Kingston parks get boost from grant

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By Terri Likens, Editor

The fun factor is about to shoot up in Kingston.
Thanks to the efforts of the city’s parks and recreation department, the city got a grant to install brand-new playground equipment at Southwest Point near the track and soccer field, and upgrade equipment around the lake at City Park.
Rick Ross, the city’s parks and recreation director, jumped at a chance to apply for a state grant for the work, including revamping restrooms at the Southwest Point location.
And jump he had to — the applications became available in July and the work had to be done and submitted in  August. It was the shortest grant cycle the state has ever offered, Ross said.
He figured the tight turnaround probably eliminated many other potential applicants.
“I understand 99 entities applied and 49 got funded,” Ross added. The maximum grant was $200,000.
This month, city officials learned that they’ll have about $146,000 to work with, including matching funds for playground equipment by the Playcorp. vendor.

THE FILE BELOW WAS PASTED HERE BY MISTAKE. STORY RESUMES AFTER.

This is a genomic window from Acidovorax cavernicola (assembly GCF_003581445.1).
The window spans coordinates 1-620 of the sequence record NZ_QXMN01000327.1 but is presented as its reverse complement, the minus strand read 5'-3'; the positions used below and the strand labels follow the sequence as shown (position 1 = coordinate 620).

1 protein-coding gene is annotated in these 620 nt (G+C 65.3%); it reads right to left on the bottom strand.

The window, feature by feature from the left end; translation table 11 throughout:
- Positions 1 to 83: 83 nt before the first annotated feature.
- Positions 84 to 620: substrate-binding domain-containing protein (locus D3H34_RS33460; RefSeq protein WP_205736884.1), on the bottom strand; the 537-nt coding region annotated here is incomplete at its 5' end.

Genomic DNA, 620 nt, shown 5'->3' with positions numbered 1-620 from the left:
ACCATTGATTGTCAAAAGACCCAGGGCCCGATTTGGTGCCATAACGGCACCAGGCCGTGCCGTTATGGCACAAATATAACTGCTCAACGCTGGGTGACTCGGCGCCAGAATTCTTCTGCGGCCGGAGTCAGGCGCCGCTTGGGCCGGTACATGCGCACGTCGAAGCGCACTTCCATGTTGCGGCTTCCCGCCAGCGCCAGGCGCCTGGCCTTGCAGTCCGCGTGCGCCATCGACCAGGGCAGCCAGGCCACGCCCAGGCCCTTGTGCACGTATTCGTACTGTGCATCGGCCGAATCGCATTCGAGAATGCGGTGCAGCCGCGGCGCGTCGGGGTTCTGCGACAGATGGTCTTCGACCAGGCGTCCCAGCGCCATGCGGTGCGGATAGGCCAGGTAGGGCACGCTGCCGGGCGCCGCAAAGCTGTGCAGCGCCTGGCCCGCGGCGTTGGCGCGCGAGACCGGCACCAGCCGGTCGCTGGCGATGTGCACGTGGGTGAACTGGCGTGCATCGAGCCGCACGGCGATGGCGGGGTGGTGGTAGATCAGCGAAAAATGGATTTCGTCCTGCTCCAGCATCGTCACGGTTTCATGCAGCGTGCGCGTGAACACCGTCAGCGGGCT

Standing in an open patch of grass where the Southwest Point equipment will go, Ross looked around.
“There’s been a need for playground equipment in this area for years,” he said.
The grants won’t be released until January, so the playground work is expected to start next spring.
It’s been a busy year for Kingston, whose city employees raised money for a huge, new covered pavilion at City Park and helped with much of the labor.
Ross and Fire Chief Willie Gordon spearheaded the effort.
“To be honest with you, it was a labor of love,” Ross said.
The effort has paid off in many ways.
People have flocked to the pavilion, where, at lunchtime, area workers can be found working on laptops and enjoying a sack lunch and the atmosphere.
The place, which rents for $25 an hour for private events, has stayed busy on weekends.
In fact, officials announced this week that monthly revenues for outside city facilities like the pavilion recently surpassed that for inside facilities, like the community center, at $450 compared to $350.
The city has found other ways to stretch its budget in these tough economic times.
Just two weeks ago, it finished a project in which it reclad every one of the city-owned docks with composite material, using state prison labor from the Morgan County Correctional Facility. Officials got the idea to revamp its docks after the city snared a major fishing tournament.
“I’d say we saved 60 percent,” said Ross, who supervised the work.